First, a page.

minima maxima sunt

The Small things are the Great things; as in a grain of mustard seed.

Archive for the month “April, 2013”

Missa – Psalmoi

Psalm 115 from an illuminated Psalter

Psalm 115 from an illuminated Psalter

The Book of Psalms is found in the Hebrew Scriptures. It consists of 150 poems, prayers and songs, most which are attributed to David the son of Jesse who was the King of Israel about 1000 years before Christ. Reciting or singing the Psalms as a form of devotion certainly predates the Christian Church, being well embedded in Jewish worship. This tradition continued in the church and is the foundation for the recitation of prayers in later devotions like the Jesus Prayer or the Rosary.

At Mass, during the Liturgy of the Word, the Psalms have their own special place right after the first reading. We often refer to this as the Responsorial Psalm. A cantor will approach the lectern, bowing to the altar as they draw near. Then they will sing or recite the response, which is a phrase of the psalm, and raise their hand toward the congregation as a signal to repeat. Then the cantor will sing or recite a portion of the psalm and when complete will raise their hand to the congregation again to signal a repetition of the response. This process continues until the completion of the selected psalms and is basically an antiphon, a “call and response” style of singing.

It makes for a very interesting and beautiful part of the mass as you respond and listen to the psalm being sung or chanted. The prayers and songs spoken 3000 years ago by David and others from the ancient days, still resonate with us today; often presenting a profound awakening to the fact that our problems, prayers, concerns and view of life isn’t that far removed from the days of the ancients.

2nd Sunday in Ordinary Time, Year B * Responsorial Psalm

R. (8a & 9a) Here am I, Lord; I come to do your will.
Ps. 40:2, 4, 7-8, 8-9, 10
R. Here am I, Lord; I come to do your will.
C. I have waited, waited for the LORD, and he stooped toward me and heard my cry. And he put a new song into my mouth, a hymn to our God.
R. Here am I, Lord; I come to do your will.
C. Sacrifice or offering you wished not, but ears open to obedience you gave me. Holocausts or sin-offerings you sought not; then said I, “Behold I come.”
R. Here am I, Lord; I come to do your will.
C. “In the written scroll it is prescribed for me, to do your will, O my God, is my delight, and your law is within my heart!”
R. Here am I, Lord; I come to do your will.
C. I announced your justice in the vast assembly; I did not restrain my lips, as you, O LORD, know.
R. Here am I, Lord; I come to do your will.

New additions

On a recent trip to Florida I had a chance to pick up a few new additions for the house. I was seeking a few certain Icons, which I didn’t have much luck with, but found some very nice alternates. The first is a beautiful Greek Icon of Christ at the last supper. I found this at the St. Photius Greek Orthodox Shrine in the old city of St. Augustine, Fl.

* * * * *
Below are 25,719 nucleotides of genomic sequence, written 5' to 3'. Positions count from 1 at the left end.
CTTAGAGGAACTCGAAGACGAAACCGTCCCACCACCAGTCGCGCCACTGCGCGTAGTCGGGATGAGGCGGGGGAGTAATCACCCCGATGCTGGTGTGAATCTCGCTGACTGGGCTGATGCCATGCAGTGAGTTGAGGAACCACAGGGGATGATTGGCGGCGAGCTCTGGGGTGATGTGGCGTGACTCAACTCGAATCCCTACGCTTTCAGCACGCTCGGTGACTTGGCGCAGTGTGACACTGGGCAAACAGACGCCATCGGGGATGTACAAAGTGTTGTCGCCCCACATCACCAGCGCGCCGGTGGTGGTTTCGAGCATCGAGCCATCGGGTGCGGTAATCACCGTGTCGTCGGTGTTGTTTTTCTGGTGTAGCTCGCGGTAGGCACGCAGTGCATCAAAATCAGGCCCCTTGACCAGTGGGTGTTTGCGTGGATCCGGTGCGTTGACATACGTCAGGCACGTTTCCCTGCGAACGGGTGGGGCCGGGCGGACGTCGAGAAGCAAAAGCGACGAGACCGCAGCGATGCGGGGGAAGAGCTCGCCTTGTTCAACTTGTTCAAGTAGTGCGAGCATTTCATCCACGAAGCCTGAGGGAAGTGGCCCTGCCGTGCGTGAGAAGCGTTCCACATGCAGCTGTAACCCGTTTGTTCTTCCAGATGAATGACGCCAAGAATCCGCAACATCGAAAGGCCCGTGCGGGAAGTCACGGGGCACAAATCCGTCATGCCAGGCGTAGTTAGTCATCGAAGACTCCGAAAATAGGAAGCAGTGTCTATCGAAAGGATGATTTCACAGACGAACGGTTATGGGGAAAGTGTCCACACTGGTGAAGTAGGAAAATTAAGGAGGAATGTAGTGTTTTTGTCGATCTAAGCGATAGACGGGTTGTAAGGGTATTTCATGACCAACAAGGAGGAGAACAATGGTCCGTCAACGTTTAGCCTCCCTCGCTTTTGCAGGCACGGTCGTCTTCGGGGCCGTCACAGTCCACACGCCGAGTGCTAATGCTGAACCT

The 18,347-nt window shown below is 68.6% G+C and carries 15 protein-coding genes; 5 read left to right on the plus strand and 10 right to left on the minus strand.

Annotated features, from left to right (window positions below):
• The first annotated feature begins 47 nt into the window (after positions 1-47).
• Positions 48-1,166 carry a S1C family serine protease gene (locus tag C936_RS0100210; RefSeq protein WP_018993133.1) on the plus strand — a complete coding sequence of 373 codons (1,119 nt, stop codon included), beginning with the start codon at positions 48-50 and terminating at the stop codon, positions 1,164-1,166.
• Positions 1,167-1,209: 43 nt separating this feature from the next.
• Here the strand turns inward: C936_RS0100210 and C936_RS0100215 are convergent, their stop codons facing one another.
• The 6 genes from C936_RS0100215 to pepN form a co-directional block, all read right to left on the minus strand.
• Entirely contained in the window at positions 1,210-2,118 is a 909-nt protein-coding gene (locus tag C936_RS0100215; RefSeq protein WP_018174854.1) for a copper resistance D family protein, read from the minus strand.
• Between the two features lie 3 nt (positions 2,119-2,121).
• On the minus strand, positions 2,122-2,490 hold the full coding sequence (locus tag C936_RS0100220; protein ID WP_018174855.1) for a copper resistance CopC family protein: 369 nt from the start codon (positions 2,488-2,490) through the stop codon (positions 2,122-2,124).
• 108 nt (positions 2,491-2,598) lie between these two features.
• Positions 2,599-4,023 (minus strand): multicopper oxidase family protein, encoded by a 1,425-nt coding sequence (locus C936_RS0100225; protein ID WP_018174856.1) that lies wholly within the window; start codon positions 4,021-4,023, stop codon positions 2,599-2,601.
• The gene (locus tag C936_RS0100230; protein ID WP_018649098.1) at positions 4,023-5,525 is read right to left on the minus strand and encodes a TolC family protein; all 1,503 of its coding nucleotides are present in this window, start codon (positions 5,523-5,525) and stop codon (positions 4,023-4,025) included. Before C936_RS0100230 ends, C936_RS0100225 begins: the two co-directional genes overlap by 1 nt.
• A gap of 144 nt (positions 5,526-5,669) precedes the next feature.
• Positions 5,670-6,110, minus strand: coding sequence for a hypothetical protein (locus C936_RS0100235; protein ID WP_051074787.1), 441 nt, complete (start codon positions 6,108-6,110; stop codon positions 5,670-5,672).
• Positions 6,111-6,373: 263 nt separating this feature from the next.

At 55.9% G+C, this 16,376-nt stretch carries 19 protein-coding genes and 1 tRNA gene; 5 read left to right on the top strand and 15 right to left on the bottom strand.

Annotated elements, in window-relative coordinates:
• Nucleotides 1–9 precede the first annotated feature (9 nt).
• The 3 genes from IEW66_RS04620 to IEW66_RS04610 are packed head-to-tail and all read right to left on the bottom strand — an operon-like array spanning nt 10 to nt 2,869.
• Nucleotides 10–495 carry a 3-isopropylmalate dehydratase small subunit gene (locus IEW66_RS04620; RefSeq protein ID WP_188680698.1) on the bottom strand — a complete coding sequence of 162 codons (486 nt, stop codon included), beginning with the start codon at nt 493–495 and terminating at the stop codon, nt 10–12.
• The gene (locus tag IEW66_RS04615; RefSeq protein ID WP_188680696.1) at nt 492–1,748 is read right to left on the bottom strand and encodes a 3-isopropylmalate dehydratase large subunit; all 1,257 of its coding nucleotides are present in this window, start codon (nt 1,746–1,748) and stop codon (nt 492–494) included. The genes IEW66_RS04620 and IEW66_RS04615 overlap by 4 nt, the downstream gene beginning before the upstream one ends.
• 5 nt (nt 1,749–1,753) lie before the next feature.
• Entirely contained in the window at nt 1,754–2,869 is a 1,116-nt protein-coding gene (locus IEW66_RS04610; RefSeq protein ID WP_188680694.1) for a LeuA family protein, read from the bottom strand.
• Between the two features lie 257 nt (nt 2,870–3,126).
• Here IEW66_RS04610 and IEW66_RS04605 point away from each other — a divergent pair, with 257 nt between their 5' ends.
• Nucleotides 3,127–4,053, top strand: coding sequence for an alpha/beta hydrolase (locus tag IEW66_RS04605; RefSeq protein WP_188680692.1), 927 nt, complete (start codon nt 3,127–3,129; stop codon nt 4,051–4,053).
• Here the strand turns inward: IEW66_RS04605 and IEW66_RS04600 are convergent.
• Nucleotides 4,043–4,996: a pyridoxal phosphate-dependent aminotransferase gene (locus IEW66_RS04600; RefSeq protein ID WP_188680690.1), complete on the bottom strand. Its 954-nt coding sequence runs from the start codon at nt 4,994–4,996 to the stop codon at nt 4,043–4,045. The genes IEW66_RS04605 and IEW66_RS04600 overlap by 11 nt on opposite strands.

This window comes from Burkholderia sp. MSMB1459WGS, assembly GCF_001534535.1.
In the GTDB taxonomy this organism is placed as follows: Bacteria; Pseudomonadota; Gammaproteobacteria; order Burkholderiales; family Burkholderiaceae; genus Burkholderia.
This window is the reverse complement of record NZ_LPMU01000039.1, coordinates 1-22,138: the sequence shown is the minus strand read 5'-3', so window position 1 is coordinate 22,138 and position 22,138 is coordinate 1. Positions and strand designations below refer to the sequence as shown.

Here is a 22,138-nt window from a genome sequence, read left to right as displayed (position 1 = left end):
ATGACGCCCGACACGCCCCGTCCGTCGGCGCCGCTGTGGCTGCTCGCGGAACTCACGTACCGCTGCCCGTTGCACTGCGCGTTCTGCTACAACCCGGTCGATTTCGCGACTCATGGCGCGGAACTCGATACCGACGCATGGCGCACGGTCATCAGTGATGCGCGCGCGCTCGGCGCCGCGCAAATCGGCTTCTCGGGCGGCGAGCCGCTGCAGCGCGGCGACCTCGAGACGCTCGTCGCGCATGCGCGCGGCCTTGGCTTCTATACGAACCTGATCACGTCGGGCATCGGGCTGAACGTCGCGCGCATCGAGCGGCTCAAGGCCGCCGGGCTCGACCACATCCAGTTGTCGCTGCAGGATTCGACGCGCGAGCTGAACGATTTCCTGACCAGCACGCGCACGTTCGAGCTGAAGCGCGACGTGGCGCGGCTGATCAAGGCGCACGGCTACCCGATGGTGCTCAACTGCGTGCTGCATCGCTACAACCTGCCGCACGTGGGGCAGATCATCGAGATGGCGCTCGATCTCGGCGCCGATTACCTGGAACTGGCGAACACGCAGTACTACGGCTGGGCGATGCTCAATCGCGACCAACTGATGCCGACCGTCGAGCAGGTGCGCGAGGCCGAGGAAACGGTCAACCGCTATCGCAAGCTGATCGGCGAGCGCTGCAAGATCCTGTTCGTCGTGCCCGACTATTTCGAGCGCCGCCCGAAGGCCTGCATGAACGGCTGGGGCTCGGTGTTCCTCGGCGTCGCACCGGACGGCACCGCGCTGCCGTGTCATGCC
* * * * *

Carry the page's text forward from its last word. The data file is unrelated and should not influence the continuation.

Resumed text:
Also in St. Augustine I found a little shop with antique maps and manuscripts. Several beautiful pages from old Psalters and Books of Hours were in view as I entered. Here I found this page from a 15th century French Book of Hours. The Latin is from Psalm 24/25 and the majuscules on both sides are illuminated in gold.


One last stop on our way home was in Savannah, GA where I picked up this nice hand painted retablo of San Jose. Father and Child.


Missa – Primam Lectionem

The Marriage of Adam and Eve

The Marriage of Adam and Eve

The Liturgy of the Word begins with the first reading. A person called a “lector” approaches the “lectern” and reads from the “lectionary”. The latin root for all of these words comes from the verb “legere” which means to read and is also where the english word lecture comes from.

As the lector approaches the lectern they will bow toward the altar, showing reverence for the presence of Christ. They will then open the lectionary, which is a book containing the specific readings for the day, and address the congregation with the section of Scripture to be read, stating “A reading from the book of ______”. They will read through the portion of scripture and upon completion will again address the congregation saying, “The Word of the Lord”. To which the people respond by saying “Thanks be to God”.

The first reading has selections of Scripture which are mostly from the Hebrew Scriptures, or what is commonly called the Old Testament. There are times when readings may be from the book of Acts, especially during the season of Lent. The purpose of the first reading, or reading from the Old Testament is to show a comparison or continuity between the old and new. Notice how often the readings all coordinate or tie in the the Gospel reading. This demonstrates a purpose in the old and reason for the new.

Jonah and the Whale

Jonah and the Whale

The Old Testament Contains all the “classics”. Genesis with stories of Creation and the Noah’s Flood; Exodus which tells of Moses and the freeing of Israel from Pharoah. Stories of David, Solomon, Job, and the prophets like Daniel and Jonah. It is story which tells of Gods work in history, especially with the Hebrew people and is full of awe and wonder, as well sadness and horror. It is here that we also find the Psalms and books of wisdom like Proverbs. In many ways the Old Testament is a lot like J.R.R. Tolkiens’ “Silmarillion”. It is epic and mythic and sets the stage of history for the stories which come later.

It is also important to know that in the catholic church the old testament is a bit larger. Where later denominations sectioned off certain books which they called “apocrypha”, or completely removed them from their bibles, the catholic church still contains these writings which we term deuterocanonical.